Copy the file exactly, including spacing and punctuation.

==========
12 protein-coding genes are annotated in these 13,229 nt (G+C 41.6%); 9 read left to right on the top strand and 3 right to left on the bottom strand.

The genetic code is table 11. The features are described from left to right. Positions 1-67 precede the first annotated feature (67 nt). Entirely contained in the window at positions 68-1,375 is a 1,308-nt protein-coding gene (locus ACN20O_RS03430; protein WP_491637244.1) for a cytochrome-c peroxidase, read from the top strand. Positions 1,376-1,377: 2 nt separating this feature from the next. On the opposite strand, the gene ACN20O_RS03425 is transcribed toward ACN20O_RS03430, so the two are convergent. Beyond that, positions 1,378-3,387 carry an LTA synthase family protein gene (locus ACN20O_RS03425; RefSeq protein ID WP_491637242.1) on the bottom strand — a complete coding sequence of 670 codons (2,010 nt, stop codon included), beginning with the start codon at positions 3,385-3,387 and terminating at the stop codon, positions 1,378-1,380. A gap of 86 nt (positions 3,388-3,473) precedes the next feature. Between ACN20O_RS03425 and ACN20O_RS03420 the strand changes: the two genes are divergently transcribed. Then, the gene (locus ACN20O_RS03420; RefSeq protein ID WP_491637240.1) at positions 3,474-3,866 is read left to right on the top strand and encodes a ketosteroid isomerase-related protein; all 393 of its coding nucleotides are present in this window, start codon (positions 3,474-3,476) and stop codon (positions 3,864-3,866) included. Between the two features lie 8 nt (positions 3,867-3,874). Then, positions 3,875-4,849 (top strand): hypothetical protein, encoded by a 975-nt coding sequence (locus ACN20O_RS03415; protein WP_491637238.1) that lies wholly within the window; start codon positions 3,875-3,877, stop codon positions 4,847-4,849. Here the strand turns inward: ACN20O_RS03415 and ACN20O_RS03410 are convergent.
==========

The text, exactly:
12 protein-coding genes are annotated in these 13,229 nt (G+C 41.6%); 9 read left to right on the top strand and 3 right to left on the bottom strand.

The genetic code is table 11. The features are described from left to right. Positions 1-67 precede the first annotated feature (67 nt). Entirely contained in the window at positions 68-1,375 is a 1,308-nt protein-coding gene (locus ACN20O_RS03430; protein WP_491637244.1) for a cytochrome-c peroxidase, read from the top strand. Positions 1,376-1,377: 2 nt separating this feature from the next. On the opposite strand, the gene ACN20O_RS03425 is transcribed toward ACN20O_RS03430, so the two are convergent. Beyond that, positions 1,378-3,387 carry an LTA synthase family protein gene (locus ACN20O_RS03425; RefSeq protein ID WP_491637242.1) on the bottom strand — a complete coding sequence of 670 codons (2,010 nt, stop codon included), beginning with the start codon at positions 3,385-3,387 and terminating at the stop codon, positions 1,378-1,380. A gap of 86 nt (positions 3,388-3,473) precedes the next feature. Between ACN20O_RS03425 and ACN20O_RS03420 the strand changes: the two genes are divergently transcribed. Then, the gene (locus ACN20O_RS03420; RefSeq protein ID WP_491637240.1) at positions 3,474-3,866 is read left to right on the top strand and encodes a ketosteroid isomerase-related protein; all 393 of its coding nucleotides are present in this window, start codon (positions 3,474-3,476) and stop codon (positions 3,864-3,866) included. Between the two features lie 8 nt (positions 3,867-3,874). Then, positions 3,875-4,849 (top strand): hypothetical protein, encoded by a 975-nt coding sequence (locus ACN20O_RS03415; protein WP_491637238.1) that lies wholly within the window; start codon positions 3,875-3,877, stop codon positions 4,847-4,849. Here the strand turns inward: ACN20O_RS03415 and ACN20O_RS03410 are convergent.